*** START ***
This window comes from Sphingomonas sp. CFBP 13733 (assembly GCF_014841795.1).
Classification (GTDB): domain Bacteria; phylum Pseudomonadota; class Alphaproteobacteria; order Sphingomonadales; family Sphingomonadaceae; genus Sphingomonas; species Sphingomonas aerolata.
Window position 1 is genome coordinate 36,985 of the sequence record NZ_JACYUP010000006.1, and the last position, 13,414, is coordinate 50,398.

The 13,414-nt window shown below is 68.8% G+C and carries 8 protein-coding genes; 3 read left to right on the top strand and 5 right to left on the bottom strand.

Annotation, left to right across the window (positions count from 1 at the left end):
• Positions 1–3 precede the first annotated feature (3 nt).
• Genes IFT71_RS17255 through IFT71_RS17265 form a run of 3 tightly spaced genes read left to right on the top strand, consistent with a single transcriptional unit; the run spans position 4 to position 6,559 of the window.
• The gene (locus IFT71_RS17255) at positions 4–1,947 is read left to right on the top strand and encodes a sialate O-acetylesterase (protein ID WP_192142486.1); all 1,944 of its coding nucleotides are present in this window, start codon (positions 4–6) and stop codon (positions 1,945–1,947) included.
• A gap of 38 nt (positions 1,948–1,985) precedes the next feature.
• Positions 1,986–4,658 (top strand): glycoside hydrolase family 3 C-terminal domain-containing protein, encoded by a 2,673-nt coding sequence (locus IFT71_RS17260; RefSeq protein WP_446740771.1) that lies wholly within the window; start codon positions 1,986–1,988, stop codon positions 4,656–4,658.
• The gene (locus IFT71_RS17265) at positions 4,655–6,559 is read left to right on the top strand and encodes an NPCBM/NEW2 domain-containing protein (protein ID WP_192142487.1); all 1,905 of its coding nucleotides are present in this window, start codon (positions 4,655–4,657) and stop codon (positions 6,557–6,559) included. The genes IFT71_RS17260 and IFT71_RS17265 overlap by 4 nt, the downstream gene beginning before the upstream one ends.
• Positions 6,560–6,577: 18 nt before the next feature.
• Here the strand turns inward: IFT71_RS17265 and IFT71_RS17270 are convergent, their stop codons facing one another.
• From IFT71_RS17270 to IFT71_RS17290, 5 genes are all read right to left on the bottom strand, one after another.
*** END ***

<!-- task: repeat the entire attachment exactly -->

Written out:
This window comes from Sphingomonas sp. CFBP 13733 (assembly GCF_014841795.1).
Classification (GTDB): domain Bacteria; phylum Pseudomonadota; class Alphaproteobacteria; order Sphingomonadales; family Sphingomonadaceae; genus Sphingomonas; species Sphingomonas aerolata.
Window position 1 is genome coordinate 36,985 of the sequence record NZ_JACYUP010000006.1, and the last position, 13,414, is coordinate 50,398.

The 13,414-nt window shown below is 68.8% G+C and carries 8 protein-coding genes; 3 read left to right on the top strand and 5 right to left on the bottom strand.

Annotation, left to right across the window (positions count from 1 at the left end):
• Positions 1–3 precede the first annotated feature (3 nt).
• Genes IFT71_RS17255 through IFT71_RS17265 form a run of 3 tightly spaced genes read left to right on the top strand, consistent with a single transcriptional unit; the run spans position 4 to position 6,559 of the window.
• The gene (locus IFT71_RS17255) at positions 4–1,947 is read left to right on the top strand and encodes a sialate O-acetylesterase (protein ID WP_192142486.1); all 1,944 of its coding nucleotides are present in this window, start codon (positions 4–6) and stop codon (positions 1,945–1,947) included.
• A gap of 38 nt (positions 1,948–1,985) precedes the next feature.
• Positions 1,986–4,658 (top strand): glycoside hydrolase family 3 C-terminal domain-containing protein, encoded by a 2,673-nt coding sequence (locus IFT71_RS17260; RefSeq protein WP_446740771.1) that lies wholly within the window; start codon positions 1,986–1,988, stop codon positions 4,656–4,658.
• The gene (locus IFT71_RS17265) at positions 4,655–6,559 is read left to right on the top strand and encodes an NPCBM/NEW2 domain-containing protein (protein ID WP_192142487.1); all 1,905 of its coding nucleotides are present in this window, start codon (positions 4,655–4,657) and stop codon (positions 6,557–6,559) included. The genes IFT71_RS17260 and IFT71_RS17265 overlap by 4 nt, the downstream gene beginning before the upstream one ends.
• Positions 6,560–6,577: 18 nt before the next feature.
• Here the strand turns inward: IFT71_RS17265 and IFT71_RS17270 are convergent, their stop codons facing one another.
• From IFT71_RS17270 to IFT71_RS17290, 5 genes are all read right to left on the bottom strand, one after another.